Unmasked $11 Million Mystery Political Donor Group Is No Mystery to Critics but Its Members Are

Tuesday, November 06, 2012

An Arizona group that dumped $11 million at the last minute into conservative election efforts in California finally fessed up to where it got the money: a group associated with former President George W. Bush adviser Karl Rove via a group supported by the right-wing billionaire Koch brothers.

Fair Political Practices Commission Chairwoman Ann Ravel and Governor Jerry Brown called the multiple transactions illegal money laundering, but further legal actions, if any, will have to wait until after the election. The names of the actual original donors are still unknown.

The donation targeted Brown's Proposition 30 tax hike for defeat and supported the anti-union Proposition 32. It was the largest out-of-state donation from one independent non-profit to another with the aim of influencing an election.

State officials sought to trace the source of the donation when it first surfaced three weeks ago, but were thwarted by election laws inspired by the U.S. Supreme Court's 2010 Citizens United decision that unleashed virtually uncontrolled financing of political campaigns. At the time of its decision, the high court had indicated that transparency would provide all the necessary regulation of campaign contributions, which it associated with free speech.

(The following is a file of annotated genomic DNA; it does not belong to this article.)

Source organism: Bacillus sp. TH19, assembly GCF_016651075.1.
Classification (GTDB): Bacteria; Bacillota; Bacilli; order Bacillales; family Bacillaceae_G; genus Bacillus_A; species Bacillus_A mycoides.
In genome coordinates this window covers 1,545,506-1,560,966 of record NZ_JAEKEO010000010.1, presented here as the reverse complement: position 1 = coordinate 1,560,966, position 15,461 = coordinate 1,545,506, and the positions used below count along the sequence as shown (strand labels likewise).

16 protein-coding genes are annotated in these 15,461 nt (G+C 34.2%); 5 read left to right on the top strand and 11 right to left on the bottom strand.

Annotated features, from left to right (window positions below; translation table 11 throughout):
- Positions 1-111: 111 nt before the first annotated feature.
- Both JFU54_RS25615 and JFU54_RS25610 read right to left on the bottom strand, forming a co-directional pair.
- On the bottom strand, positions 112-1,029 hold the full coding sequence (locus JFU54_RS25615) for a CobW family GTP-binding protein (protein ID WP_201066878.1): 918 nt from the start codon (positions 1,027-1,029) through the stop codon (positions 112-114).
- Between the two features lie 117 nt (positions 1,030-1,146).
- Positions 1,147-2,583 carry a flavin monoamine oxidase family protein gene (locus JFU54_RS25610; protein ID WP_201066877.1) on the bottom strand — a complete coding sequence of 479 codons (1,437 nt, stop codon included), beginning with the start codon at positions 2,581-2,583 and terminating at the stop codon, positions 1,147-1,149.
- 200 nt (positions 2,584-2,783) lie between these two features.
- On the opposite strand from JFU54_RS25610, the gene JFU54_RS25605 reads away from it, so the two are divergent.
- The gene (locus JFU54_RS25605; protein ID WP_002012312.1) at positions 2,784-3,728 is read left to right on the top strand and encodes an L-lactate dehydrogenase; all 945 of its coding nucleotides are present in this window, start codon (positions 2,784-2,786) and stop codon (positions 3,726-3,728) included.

The feverish effort to reveal the money's true donors culminated in an order from the California Supreme Court on Sunday and capitulation by the Phoenix-based Americans for Responsible Leadership, which had funneled the money to the Small Business Action Committee for distribution to the political campaigns.

Americans for Responsible Leadership, a 501(c)4 nonprofit advocacy organization, said on Monday that it received the money from the Center to Protect Patient Rights, which received the money from Americans for Job Security (AJS).

Public Citizen calls AJS a “sham front group that would be better called Corporations Influencing Elections . . . masquerading as a non-profit to conceal its funders and the scope of its electioneering activities.”

The Center to Protect Patient Rights is run by Sean Noble, a longtime political operative of David and Charles Koch. Americans for Job Security is a 501(c)(6) trade association established in 1997 that is allowed to intervene in political campaigns so long as that is not its principal activity. The Washington Post wrote in 2010 that the group “spends the vast majority of its budget on television and radio ads before elections.”

Political money laundering is a misdemeanor, but conspiracy to do it is a felony.

“This money is so dirty it had to be laundered five times -- and it still stinks,” Governor Brown said.

-Ken Broder


To Learn More:

California Political Watchdog Names Secret $11 Million Campaign Contributors, Claims They Were “Money Laundering” (by Steven Harmon, Bay Area News Group)

True Source of $11M Contribution Revealed (by Marisa Lagos, San Francisco Chronicle)

Ruling Sets up IRS as Overseer of Groups' Gifts to Campaigns (by T.W. Farnam, Washington Post)

California Watchdog Only Half-Way to Bottom of Arizona Donation (by Peter Henderson, Reuters)

Americans for Job Security (The Center for Media and Democracy's SourceWatch)

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